Unlike on iOS, there is no shortage of third-party browsers on Android. Some OEMs even have their own implementations, usually forked of the Android browser and most of the time exclusive to their own smartphones. That was the case with the Samsung Internet browser for Galaxy phones. That is, until Samsung surprisingly decided to spread the love to other Android phones. But with so many browsers around, why would you want a Samsung branded one? Here are three reasons why.
Unlike other major browser makers, Samsung doesn’t really profit from developing a browser or through ads. And if it wants to compete with other mainstream Android browsers, it has every reason to actually support ad blockers. Samsung Internet fortunately has an ad-blocking extension that lets you choose from a few popular ad blockers, including Adblock Fast and Crystal.
High Contrast Mode
Blue light filters and night modes have become popular and almost standard on mobile these days, but your particular model or Android version might not support something like that out of the box. And even then, they might not be enough for your particular reading needs. Samsung Internet has a built-in high contrast mode that is not only easier on the eyes, it can also be critical for those with impaired vision.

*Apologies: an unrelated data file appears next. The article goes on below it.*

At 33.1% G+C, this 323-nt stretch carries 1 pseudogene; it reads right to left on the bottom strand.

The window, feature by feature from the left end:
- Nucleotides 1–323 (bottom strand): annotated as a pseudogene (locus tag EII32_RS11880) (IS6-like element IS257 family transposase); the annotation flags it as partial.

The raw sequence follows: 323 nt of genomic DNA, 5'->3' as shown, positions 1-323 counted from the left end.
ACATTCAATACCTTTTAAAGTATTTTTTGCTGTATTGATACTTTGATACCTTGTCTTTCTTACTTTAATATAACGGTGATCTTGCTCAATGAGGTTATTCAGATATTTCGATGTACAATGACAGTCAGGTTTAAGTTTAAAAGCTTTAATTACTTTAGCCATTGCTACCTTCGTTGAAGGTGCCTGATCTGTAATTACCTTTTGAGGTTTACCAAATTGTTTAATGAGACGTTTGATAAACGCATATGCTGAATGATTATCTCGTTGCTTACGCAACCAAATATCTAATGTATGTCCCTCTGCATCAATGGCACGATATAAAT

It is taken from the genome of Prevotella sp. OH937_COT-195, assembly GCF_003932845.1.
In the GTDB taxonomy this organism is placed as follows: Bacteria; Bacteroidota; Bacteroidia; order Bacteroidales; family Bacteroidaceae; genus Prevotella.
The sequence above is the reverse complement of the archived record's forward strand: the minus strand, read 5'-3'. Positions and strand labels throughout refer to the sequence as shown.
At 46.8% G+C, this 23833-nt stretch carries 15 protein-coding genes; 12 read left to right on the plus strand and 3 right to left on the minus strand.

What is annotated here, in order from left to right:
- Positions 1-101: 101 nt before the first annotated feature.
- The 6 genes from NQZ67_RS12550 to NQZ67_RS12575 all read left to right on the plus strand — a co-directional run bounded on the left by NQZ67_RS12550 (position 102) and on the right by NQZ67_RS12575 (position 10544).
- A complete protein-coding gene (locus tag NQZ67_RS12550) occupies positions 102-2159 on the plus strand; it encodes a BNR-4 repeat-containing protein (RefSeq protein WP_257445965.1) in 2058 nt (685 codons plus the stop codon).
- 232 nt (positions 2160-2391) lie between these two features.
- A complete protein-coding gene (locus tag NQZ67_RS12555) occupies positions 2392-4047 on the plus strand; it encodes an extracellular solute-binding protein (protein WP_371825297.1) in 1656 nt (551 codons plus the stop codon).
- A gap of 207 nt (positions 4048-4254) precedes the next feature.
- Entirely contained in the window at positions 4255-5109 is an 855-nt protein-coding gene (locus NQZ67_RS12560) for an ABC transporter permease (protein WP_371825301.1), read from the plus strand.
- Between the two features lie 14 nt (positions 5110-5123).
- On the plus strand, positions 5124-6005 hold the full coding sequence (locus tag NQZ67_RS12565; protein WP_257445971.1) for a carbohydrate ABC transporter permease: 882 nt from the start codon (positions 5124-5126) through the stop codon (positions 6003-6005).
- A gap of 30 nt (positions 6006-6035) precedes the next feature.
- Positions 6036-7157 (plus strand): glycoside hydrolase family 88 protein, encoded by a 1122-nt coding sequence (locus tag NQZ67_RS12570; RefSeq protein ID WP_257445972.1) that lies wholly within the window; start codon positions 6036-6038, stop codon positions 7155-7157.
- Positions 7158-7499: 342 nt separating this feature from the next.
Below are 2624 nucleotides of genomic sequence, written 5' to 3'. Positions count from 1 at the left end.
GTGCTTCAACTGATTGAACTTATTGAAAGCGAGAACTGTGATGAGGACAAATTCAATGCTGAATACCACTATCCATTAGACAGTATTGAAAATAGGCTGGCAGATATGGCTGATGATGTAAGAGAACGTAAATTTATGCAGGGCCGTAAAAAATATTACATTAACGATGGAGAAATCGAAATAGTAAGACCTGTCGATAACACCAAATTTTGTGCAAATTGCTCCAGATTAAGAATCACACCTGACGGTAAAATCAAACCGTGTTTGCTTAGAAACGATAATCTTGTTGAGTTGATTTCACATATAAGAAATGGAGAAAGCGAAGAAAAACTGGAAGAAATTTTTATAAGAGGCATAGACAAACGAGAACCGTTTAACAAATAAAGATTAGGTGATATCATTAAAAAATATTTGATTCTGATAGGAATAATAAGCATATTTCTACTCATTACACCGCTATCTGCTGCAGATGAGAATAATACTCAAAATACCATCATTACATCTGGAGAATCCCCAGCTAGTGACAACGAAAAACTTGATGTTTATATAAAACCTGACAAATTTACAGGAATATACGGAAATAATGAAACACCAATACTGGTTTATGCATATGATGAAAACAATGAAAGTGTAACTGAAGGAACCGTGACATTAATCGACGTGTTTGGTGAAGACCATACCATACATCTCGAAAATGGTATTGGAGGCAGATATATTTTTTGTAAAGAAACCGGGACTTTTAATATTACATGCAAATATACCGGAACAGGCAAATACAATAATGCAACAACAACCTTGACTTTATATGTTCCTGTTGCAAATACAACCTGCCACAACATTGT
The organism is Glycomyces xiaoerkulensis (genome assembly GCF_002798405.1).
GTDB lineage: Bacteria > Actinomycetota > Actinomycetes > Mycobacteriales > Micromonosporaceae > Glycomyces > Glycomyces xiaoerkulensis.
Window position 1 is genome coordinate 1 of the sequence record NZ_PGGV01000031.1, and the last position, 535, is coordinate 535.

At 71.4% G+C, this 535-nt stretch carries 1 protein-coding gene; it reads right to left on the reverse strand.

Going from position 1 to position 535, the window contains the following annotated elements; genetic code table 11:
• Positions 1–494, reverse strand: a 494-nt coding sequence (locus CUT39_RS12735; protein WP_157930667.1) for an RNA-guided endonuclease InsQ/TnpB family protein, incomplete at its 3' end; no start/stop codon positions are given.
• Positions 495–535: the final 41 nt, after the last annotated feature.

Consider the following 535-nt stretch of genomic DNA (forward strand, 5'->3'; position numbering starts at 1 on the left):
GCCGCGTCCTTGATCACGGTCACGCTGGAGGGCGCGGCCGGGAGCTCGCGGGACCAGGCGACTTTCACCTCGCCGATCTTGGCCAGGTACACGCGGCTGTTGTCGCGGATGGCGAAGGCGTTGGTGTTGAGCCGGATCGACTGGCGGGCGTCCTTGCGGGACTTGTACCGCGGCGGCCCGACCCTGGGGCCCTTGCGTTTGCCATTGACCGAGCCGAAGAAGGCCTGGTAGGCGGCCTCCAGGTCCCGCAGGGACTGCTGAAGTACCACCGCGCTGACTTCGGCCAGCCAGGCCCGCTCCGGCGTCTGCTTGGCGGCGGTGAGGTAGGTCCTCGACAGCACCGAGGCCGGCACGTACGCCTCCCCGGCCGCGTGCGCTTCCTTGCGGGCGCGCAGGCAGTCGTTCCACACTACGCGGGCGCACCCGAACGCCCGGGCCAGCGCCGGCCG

WebGL, WebVR, and Gamepads
Likewise, VR has become a hot trend, even on smartphones. Fortunately, you don’t absolutely need a Daydream-compatible or even a Gear VR-compatible phone to experience that. Thanks to technologies like WebGL and WebVR, it is possible to simply fire up a browser and slide your phone into a simple VR headset to immerse yourself in a virtual world. And thanks to support for Gamepads, you can easily control that experience with any controller as well.
There are also some notable features, like Syncing with Chrome on the desktop and support for the much sought after CSS Grids, that make the Samsung Internet web browser potentially interesting. But while it’s now available to non-Galaxy smartphones, it’s still limited to devices running Android 5.0 Lollipop or later. It’s also still in beta, which hopefully means there is still room for more features and improvements down the road.